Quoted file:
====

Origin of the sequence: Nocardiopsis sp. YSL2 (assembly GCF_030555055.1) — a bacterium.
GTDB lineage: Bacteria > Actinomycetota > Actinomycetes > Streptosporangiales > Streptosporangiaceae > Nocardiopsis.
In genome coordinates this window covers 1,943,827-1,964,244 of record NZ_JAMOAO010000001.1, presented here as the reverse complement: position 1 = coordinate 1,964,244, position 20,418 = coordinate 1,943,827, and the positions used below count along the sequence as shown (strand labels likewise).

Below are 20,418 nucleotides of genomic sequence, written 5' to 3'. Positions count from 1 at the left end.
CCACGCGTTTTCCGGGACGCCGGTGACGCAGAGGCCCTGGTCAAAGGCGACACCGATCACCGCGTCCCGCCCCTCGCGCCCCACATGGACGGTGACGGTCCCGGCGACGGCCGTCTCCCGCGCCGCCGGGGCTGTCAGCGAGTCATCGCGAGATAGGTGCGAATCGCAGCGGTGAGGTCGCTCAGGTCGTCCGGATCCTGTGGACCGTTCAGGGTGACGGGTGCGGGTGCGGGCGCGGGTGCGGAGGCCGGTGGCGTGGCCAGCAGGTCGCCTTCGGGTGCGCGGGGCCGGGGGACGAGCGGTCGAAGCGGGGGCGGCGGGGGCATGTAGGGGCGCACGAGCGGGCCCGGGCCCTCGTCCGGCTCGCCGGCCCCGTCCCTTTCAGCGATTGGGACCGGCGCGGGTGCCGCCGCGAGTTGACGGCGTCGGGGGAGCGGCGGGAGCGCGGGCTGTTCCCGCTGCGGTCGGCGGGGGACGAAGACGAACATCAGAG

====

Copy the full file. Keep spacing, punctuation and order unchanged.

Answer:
Origin of the sequence: Nocardiopsis sp. YSL2 (assembly GCF_030555055.1) — a bacterium.
GTDB lineage: Bacteria > Actinomycetota > Actinomycetes > Streptosporangiales > Streptosporangiaceae > Nocardiopsis.
In genome coordinates this window covers 1,943,827-1,964,244 of record NZ_JAMOAO010000001.1, presented here as the reverse complement: position 1 = coordinate 1,964,244, position 20,418 = coordinate 1,943,827, and the positions used below count along the sequence as shown (strand labels likewise).

Below are 20,418 nucleotides of genomic sequence, written 5' to 3'. Positions count from 1 at the left end.
CCACGCGTTTTCCGGGACGCCGGTGACGCAGAGGCCCTGGTCAAAGGCGACACCGATCACCGCGTCCCGCCCCTCGCGCCCCACATGGACGGTGACGGTCCCGGCGACGGCCGTCTCCCGCGCCGCCGGGGCTGTCAGCGAGTCATCGCGAGATAGGTGCGAATCGCAGCGGTGAGGTCGCTCAGGTCGTCCGGATCCTGTGGACCGTTCAGGGTGACGGGTGCGGGTGCGGGCGCGGGTGCGGAGGCCGGTGGCGTGGCCAGCAGGTCGCCTTCGGGTGCGCGGGGCCGGGGGACGAGCGGTCGAAGCGGGGGCGGCGGGGGCATGTAGGGGCGCACGAGCGGGCCCGGGCCCTCGTCCGGCTCGCCGGCCCCGTCCCTTTCAGCGATTGGGACCGGCGCGGGTGCCGCCGCGAGTTGACGGCGTCGGGGGAGCGGCGGGAGCGCGGGCTGTTCCCGCTGCGGTCGGCGGGGGACGAAGACGAACATCAGAG